The first consideration in rolling over an account balance in a 401(k) plan to an individual retirement account is often whether to fund a traditional IRA or a Roth IRA. Workers leaving an employer do not necessarily have to exclusively choose just one IRA type. Individuals planning a 401(k) rollover can fund both a traditional IRA and a Roth IRA.
Each 401(k) plan has its own administrative rules concerning the distribution options that are available. Understanding the specific distribution rules of your 401(k) is essential to developing the most effective rollover strategy. The tax rule restricting an individual to one IRA rollover per year is not applicable to a 401(k) plan rollover.
Your primary goal is likely to be maintaining the tax-deferred status of funds coming out of your 401(k). Rolling the funds over to a traditional IRA usually accomplishes that goal. Distributions from the traditional IRA are not taxed until they are eventually withdrawn. When funds are finally distributed from the traditional IRA, they are taxed along with the accumulated earnings.
The drawback of moving a 401(k) balance to a Roth IRA is that the amount transferred is taxed in the year of the rollover. The long-term advantage of a Roth IRA is enticing, since earnings accumulated after the rollover are received tax-free when eventually withdrawn. A Roth IRA might be the best option if you still have several years left before you reach retirement.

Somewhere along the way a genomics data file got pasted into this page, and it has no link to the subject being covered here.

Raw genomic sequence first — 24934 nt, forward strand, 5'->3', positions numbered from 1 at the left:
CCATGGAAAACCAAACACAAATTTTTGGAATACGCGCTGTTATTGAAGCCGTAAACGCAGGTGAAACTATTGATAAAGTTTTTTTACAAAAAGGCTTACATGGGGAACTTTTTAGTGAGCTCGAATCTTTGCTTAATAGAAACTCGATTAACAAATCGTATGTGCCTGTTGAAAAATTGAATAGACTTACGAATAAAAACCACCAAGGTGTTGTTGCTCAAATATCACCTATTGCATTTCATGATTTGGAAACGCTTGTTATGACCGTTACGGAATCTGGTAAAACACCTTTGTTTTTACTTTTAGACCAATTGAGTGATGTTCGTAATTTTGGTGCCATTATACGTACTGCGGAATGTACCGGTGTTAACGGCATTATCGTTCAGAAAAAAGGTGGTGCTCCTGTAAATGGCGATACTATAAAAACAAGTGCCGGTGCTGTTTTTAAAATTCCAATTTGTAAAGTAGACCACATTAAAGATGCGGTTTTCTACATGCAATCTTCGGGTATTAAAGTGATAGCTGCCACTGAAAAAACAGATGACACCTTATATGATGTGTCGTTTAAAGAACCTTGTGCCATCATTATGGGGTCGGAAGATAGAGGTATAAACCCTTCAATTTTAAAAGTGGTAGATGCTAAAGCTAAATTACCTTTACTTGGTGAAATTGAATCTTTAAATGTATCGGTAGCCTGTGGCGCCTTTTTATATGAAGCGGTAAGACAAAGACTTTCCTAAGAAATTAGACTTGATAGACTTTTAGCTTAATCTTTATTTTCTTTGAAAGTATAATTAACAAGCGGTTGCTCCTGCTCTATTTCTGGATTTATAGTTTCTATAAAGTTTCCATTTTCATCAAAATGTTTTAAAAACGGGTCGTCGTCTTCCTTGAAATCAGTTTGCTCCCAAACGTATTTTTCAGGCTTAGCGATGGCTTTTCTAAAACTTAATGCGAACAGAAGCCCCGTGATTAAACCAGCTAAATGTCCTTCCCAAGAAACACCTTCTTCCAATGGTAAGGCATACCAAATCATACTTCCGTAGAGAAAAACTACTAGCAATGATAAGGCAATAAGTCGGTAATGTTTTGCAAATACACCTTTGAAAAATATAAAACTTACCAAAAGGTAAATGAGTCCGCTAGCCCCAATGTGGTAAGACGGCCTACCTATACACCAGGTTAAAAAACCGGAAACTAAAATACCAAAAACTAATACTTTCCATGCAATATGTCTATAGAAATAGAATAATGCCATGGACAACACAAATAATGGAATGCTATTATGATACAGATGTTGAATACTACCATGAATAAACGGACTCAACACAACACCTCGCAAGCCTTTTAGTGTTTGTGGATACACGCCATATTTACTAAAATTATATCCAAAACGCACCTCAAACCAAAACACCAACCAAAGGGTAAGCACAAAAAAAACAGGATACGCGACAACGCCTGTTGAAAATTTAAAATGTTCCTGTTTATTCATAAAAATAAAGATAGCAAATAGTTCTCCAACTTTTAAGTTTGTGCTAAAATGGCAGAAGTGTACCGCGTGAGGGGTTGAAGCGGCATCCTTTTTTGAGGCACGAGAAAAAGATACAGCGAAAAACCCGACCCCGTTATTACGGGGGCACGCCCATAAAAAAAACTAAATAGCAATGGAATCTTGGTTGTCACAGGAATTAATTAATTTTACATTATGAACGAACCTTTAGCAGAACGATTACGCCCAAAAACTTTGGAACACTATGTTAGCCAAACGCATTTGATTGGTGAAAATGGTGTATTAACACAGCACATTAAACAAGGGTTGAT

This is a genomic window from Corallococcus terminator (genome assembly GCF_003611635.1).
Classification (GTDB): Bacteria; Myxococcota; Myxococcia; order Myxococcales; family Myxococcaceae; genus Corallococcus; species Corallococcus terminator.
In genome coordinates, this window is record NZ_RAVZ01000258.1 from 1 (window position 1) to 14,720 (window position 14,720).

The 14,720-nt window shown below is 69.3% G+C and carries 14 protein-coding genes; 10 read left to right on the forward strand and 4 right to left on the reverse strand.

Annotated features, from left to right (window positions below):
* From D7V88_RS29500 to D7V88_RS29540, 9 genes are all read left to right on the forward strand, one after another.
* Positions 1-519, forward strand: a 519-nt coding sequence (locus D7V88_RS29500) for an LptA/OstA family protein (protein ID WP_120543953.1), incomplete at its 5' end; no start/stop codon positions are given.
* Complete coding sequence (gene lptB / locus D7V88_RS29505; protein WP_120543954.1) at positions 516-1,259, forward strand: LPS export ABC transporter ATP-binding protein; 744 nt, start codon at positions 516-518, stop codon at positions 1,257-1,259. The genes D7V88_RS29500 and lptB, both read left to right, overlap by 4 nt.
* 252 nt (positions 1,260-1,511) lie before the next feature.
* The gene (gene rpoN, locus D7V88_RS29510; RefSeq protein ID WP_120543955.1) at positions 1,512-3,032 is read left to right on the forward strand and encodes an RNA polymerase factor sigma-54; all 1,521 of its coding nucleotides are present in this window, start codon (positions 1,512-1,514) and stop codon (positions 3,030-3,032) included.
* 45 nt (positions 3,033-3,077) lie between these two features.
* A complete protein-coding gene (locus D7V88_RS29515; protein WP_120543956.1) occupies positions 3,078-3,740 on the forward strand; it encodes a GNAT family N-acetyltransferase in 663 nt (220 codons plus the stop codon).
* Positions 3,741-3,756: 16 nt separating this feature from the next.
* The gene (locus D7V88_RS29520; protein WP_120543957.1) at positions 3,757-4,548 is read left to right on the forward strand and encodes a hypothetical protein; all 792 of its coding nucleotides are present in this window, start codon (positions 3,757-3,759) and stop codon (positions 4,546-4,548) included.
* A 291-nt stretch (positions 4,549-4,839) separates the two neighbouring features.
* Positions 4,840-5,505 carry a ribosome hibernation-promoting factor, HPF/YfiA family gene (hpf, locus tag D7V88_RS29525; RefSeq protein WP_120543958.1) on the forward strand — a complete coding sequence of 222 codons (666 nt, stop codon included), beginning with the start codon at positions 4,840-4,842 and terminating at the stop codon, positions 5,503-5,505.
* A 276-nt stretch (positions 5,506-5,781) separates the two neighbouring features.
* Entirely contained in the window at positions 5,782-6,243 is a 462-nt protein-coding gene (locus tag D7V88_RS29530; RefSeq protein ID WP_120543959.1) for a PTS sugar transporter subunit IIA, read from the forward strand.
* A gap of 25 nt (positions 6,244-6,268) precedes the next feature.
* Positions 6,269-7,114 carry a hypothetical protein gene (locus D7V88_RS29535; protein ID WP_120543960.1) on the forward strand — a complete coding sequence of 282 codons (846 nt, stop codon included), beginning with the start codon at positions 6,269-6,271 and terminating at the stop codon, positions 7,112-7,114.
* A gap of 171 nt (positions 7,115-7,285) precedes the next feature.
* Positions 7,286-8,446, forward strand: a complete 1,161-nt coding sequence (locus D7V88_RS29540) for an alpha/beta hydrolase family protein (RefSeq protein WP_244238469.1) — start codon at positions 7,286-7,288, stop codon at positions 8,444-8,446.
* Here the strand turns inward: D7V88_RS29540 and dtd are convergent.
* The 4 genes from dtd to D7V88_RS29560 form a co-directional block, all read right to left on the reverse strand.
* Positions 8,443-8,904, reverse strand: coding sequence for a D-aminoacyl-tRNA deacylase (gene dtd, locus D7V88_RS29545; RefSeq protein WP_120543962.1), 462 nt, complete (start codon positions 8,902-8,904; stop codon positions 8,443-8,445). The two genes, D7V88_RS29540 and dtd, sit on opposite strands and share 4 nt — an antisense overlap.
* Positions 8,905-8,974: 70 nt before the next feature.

If you are close to retirement age, you might prefer to roll over your 401(k) balance to a traditional IRA and continue to defer income tax for a few more years. However, if you have reduced earnings in the year of the rollover, you might be able to roll over some or all of the funds to a Roth IRA without incurring additional current taxes.
Allocation between IRA types to minimize tax
A 401(k) rollover to a traditional IRA is reported on Form 1040 but is not currently taxable. A rollover to a Roth IRA is also reported, but the amount is usually taxable in the current year. After subtracting all your allowable deductions from your total income, the result may be that the figure labeled as taxable income on your Form 1040 is zero. If so, you can increase the portion rolled over to a Roth IRA to the point at which it results in taxable income.
For many tax filers, a 401(k) rollover to a Roth IRA is likely to result in additional taxable income in the current year. You may have other factors to consider when allocating a 401(k) rollover between a traditional IRA and a Roth IRA. Contact a retirement-planning professional such as Family Financial Partners for more information about 401(k) rollovers.